Bubba Watson a ‘head case’ as he plays U.S. Open under trying circumstances

bubba watson looks

Bubba Watson's mind is — understandably — on things other than golf this week.

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A gripe about professional athletes, fairly or not, revolves around their lack of authenticity in interviews. Using too much “coach speak,” if you will.

The fact of the matter is everyone yearns to understand their favorite athletes. And not just on the court or inside the ropes, but on a human level, in a way that’s universally understood. We may never be able to relate to athletes when it comes to money or fame, but we can all understand the shared experience of being human.

After battling a brutish version of Winged Foot during the second round of the U.S. Open, Bubba Watson gave an analysis on himself that many can relate to. Especially those of us who devote hours upon hours to hitting and chasing a little white ball.

“I’m still a head case,” Watson said. “I’m letting everybody know I’m a head case.”

Tiger Woods takes a swing at Winged Foot.
U.S. Open cut line: The projected cut at the 2020 U.S. Open at Winged Foot
By: Josh Berhow

Why would a player who just carded the best round of the morning wave — a one-under 69 that moved him to one over for the week and very much in contention — declare himself a head case? It makes sense when you look past the surface, to the human level.

Watson’s hometown, Pensacola, Fla., was just pummeled by Hurricane Sally. The storm left chaos in its wake, doing an estimated $29 million worth of damage and leaving many without power. Watson’s family is one of the lucky ones, having a generator on their property to keep the lights on, and they’ve opened their doors to their less-fortunate friends in this time of need.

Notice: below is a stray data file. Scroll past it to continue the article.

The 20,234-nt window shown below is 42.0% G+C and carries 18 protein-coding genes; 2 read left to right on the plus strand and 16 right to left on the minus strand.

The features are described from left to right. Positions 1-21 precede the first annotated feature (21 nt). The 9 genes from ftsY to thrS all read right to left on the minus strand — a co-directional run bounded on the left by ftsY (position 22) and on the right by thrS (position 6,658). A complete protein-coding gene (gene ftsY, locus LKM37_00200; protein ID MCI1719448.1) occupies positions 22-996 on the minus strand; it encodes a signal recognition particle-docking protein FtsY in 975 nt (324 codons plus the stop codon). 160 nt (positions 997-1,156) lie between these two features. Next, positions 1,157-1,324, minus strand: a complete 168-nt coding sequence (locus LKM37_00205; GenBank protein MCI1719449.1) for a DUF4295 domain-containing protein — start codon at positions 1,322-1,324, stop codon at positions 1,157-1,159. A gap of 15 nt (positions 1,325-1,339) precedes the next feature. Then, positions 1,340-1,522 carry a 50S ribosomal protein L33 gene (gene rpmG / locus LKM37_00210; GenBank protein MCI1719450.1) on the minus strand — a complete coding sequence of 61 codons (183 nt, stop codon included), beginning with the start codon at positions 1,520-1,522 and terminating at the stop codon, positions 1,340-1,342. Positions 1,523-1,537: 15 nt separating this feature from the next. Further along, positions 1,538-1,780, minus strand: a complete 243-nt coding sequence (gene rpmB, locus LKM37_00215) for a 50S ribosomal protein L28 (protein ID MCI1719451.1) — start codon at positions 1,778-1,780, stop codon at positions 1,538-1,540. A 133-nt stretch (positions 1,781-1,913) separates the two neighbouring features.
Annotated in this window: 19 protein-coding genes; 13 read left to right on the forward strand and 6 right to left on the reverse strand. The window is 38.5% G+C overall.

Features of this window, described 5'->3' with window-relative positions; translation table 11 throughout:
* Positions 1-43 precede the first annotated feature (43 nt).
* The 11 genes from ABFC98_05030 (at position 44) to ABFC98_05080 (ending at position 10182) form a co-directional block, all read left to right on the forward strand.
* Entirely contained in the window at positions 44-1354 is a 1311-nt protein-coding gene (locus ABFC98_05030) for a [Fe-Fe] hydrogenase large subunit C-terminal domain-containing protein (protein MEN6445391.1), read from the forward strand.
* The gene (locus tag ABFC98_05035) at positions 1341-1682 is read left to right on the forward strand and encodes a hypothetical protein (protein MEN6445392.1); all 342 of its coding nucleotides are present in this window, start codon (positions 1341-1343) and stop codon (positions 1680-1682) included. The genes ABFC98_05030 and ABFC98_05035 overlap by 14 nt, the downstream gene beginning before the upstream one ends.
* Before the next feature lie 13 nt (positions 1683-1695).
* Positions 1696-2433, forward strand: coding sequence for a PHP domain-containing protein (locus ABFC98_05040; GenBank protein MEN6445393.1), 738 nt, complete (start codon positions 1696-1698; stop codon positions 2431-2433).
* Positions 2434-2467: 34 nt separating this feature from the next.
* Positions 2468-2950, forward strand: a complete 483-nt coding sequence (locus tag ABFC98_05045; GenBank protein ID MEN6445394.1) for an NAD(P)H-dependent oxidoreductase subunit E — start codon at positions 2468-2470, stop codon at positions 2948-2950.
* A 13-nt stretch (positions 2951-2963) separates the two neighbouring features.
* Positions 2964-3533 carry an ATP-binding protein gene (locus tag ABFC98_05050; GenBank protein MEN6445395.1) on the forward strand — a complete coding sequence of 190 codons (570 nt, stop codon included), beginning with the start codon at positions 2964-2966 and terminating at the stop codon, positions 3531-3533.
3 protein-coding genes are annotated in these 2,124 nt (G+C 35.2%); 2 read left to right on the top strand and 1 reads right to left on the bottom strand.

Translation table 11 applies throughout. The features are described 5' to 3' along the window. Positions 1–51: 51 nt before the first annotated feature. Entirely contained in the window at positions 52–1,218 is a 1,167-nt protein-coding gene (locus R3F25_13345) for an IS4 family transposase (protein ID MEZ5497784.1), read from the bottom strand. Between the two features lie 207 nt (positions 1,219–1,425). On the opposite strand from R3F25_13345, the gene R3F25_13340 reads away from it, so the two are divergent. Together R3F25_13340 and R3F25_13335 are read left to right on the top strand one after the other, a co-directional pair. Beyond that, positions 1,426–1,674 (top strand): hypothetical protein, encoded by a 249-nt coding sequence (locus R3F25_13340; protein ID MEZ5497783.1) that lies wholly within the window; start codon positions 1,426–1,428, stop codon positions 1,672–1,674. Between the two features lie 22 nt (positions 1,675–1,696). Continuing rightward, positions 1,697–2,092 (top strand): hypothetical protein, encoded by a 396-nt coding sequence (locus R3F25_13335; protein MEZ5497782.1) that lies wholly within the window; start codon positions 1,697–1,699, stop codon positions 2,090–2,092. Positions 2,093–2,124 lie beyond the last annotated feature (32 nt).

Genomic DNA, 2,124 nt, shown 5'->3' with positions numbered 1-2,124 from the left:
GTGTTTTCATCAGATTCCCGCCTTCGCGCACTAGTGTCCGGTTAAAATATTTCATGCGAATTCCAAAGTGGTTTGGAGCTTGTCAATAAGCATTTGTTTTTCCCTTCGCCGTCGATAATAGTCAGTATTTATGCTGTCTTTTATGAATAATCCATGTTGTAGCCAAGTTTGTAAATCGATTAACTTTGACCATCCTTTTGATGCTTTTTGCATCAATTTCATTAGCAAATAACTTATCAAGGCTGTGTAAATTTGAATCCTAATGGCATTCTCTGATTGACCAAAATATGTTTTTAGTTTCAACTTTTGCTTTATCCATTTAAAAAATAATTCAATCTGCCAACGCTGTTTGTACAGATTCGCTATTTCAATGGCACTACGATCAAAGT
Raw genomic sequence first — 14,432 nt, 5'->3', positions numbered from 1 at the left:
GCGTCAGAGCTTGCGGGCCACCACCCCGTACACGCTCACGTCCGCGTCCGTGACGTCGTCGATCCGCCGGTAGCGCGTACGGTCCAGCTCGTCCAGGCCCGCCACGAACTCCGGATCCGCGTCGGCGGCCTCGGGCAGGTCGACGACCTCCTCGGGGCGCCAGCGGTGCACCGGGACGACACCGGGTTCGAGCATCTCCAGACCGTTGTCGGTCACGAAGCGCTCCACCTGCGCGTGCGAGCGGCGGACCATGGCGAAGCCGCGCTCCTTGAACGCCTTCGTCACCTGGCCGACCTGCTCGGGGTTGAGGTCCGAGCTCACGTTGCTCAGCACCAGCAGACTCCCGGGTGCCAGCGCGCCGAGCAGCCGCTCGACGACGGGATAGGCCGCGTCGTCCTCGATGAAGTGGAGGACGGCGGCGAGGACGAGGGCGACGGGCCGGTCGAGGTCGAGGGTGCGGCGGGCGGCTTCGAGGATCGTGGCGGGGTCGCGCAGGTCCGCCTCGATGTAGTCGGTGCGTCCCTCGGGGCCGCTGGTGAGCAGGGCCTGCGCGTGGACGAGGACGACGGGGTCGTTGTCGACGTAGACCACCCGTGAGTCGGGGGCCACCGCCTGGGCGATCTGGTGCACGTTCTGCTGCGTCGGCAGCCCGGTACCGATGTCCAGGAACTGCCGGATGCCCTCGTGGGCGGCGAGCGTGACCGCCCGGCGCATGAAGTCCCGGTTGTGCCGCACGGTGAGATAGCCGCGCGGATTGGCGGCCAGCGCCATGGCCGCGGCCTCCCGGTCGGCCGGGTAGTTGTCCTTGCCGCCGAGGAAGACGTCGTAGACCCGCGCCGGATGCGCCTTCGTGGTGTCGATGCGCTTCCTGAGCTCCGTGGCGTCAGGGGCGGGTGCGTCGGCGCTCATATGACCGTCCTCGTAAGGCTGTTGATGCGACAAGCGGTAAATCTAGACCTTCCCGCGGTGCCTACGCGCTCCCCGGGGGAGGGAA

“When I get back, we’ll assess how we can help, how we can help as the Watson family, how I can help a community that’s helped me so much,” Watson said. “Golf is golf and life is more important than that.”

So despite the stellar play this morning, Watson’s mind was (and still is) on other, more important, things. He was ready to go at a moment’s notice, but after his stellar second round, he’ll be around to battle the course — and his emotions — through the weekend.

“My focus was I had my plane ready to go home today just in case because I wanted to get home and be with the family and be with the community,” he said. “But now I’ll have to cancel the flight. So that’s a good problem to have, I guess, cancel the flight and be home late Sunday night hopefully.”

Even in a year where the gap between the haves and the have-nots has become more starkly apparent than ever, Watson reminds us that we’re all human. It’s a shared experience that everyone from Bubba Watson to Bubba Gump can understand.

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Zephyr Melton

Golf.com Editor

Zephyr Melton is an assistant editor for GOLF.com where he spends his days blogging, producing and editing. Prior to joining the team at GOLF, he attended the University of Texas followed by stops with the Texas Golf Association, Team USA, the Green Bay Packers and the PGA Tour. He assists on all things instruction and covers amateur and women’s golf. He can be reached at zephyr_melton@golf.com.